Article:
2015 MFL10 Recap: Running Backs and Wide Receivers

2015 MFL10 Recap: Running Backs and Wide Receivers

By Mike Margossian (MFL10 Expert), last updated Feb 25, 2016

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Mike has been playing fantasy sports for 20 years, enjoying different formats along the way and even making some up for the hell of it. He has become a trusted source of best ball (MFL10) strategy with top results in 2014 and 2015. Mike has lived in Excel since before he could walk, vote, or drink legally; he tries to use that to his advantage in fantasy football and marriage. That and beer, lots and lots of beer.

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2015 was an historically bad year for running backs, with disappointing seasons from most of the top-tier players at the position. On the other hand, most of the highly drafted wide receivers met or exceeded value. In draft-only best ball leagues like MFL10s, where there is no waiver wire or trading, the inability to secure league winners like Tim Hightower or Thomas Rawls mid-season means that missing on high draft picks is often detrimental to success.

In this 2015 RB and WR recap, we'll review some of the values that could have helped salvage your season if you missed on a top pick, save the obvious league winners such as Devonta Freeman, and discuss players that, in retrospect, should have been viewed as overvalued given their situations going into the season.

Running Back

Top tier running backs were a mess in 2015, but a look back at the position offers some lessons that can be applied to the 2016 draft season. As more offenses across the NFL have opted for a running back by committee approach, many more running backs have become viable fantasy options, especially in PPR leagues such as MFL10s. This was especially evident last season. Whether because of injury or unwarranted hype, a large majority of the top running backs vastly under-performed, making room for even more usable fantasy backs than in previous seasons.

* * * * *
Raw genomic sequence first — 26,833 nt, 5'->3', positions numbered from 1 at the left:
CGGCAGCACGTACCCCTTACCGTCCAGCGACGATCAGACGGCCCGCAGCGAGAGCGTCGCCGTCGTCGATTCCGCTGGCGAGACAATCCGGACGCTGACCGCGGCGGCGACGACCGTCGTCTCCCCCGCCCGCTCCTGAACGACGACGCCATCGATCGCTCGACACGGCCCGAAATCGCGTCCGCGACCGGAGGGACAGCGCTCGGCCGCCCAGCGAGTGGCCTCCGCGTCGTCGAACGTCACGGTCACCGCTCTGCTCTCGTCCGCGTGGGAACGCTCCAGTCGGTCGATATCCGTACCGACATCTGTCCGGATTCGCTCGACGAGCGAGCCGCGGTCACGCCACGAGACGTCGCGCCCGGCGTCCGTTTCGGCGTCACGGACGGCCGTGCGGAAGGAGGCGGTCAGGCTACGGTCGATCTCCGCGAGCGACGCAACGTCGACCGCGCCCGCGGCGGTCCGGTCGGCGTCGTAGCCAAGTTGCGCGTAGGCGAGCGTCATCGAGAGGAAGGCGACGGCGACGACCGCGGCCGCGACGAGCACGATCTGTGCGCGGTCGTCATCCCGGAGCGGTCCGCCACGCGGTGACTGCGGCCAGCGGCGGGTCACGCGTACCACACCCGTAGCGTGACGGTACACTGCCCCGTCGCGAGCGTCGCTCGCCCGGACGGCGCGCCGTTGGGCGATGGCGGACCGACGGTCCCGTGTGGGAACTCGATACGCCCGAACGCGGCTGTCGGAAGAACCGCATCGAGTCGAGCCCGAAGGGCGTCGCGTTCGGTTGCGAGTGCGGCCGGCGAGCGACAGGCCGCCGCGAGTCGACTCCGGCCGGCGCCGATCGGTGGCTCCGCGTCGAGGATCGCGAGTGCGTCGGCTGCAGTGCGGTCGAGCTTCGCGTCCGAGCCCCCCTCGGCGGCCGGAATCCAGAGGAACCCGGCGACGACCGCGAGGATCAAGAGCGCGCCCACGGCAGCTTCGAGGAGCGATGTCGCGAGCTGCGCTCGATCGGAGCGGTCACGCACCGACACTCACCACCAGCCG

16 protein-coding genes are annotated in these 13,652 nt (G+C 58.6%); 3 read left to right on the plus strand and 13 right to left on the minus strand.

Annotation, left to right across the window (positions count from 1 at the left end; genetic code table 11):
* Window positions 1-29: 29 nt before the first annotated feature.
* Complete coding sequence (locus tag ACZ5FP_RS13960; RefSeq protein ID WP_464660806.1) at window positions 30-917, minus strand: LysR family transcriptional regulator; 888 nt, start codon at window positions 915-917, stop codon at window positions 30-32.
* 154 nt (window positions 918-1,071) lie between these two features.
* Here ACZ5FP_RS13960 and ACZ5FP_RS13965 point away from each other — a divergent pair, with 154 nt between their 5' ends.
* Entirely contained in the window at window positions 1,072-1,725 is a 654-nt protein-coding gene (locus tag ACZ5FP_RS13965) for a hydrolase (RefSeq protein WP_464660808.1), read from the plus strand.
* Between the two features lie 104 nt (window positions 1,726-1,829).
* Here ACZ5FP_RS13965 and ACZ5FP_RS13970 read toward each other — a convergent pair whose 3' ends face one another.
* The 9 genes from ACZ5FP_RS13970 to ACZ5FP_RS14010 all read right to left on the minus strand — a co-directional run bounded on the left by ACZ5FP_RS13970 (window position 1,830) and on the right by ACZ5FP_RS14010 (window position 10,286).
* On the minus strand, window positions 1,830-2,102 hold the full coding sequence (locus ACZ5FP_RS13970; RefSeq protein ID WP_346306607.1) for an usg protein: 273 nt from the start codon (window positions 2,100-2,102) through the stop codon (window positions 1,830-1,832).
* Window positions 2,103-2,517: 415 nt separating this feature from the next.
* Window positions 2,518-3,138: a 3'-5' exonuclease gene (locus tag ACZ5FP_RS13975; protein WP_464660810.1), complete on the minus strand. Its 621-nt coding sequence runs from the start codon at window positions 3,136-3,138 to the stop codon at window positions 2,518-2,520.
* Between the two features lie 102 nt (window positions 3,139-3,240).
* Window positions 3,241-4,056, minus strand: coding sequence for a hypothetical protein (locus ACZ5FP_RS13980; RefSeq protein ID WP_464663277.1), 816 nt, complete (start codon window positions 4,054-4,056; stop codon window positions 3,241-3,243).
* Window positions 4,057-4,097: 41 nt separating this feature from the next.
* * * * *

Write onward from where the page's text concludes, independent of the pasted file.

Though 2015 was a bit of an outlier, running backs are historically the most injury prone position in fantasy, making it especially important in best ball leagues to target high upside handcuffs as well as affordable players in backfields with a likely timeshare. 

The following table highlights some spots where we could have targeted such players:

RB Draft Position vs Finish
Player Round Drafted Position Drafted Rank Position Finishing Rank Difference
Bilal Powell 18.25 98 30 68
Jeremy Langford 17.75 84 25 59
DeAngelo Williams 14.5 58 4 54
Danny Woodhead 7.75 41 3 38
Melvin Gordon 2.5 14 47 -33
C.J. Spiller 3 16 58 -42
Joseph Randle 3.5 20 65 -45
Andre Ellington 3.5 18 66 -48

Looking at some of the best values from 2015, we see a group of players that were clear handcuffs on teams that were likely to continue featuring their running back even if their top option went down. Bilal Powell was behind an often injured Chris Ivory, Jeremy Langford was backing up an aging Matt Forte, and DeAngelo Williams found himself in a potent offense behind a running back that saw as much usage as any player in 2014.  Danny Woodhead had proven in the past to be a valuable PPR asset, even as a secondary option, a role he was expected to assume in 2015 with Melvin Gordon slotted in as the starter. What we should learn is to not get caught up in hype on unproven players who are being drafted at their ceiling. Backs in situations with clear paths to playing time are what you are looking for when targeting late round RBs.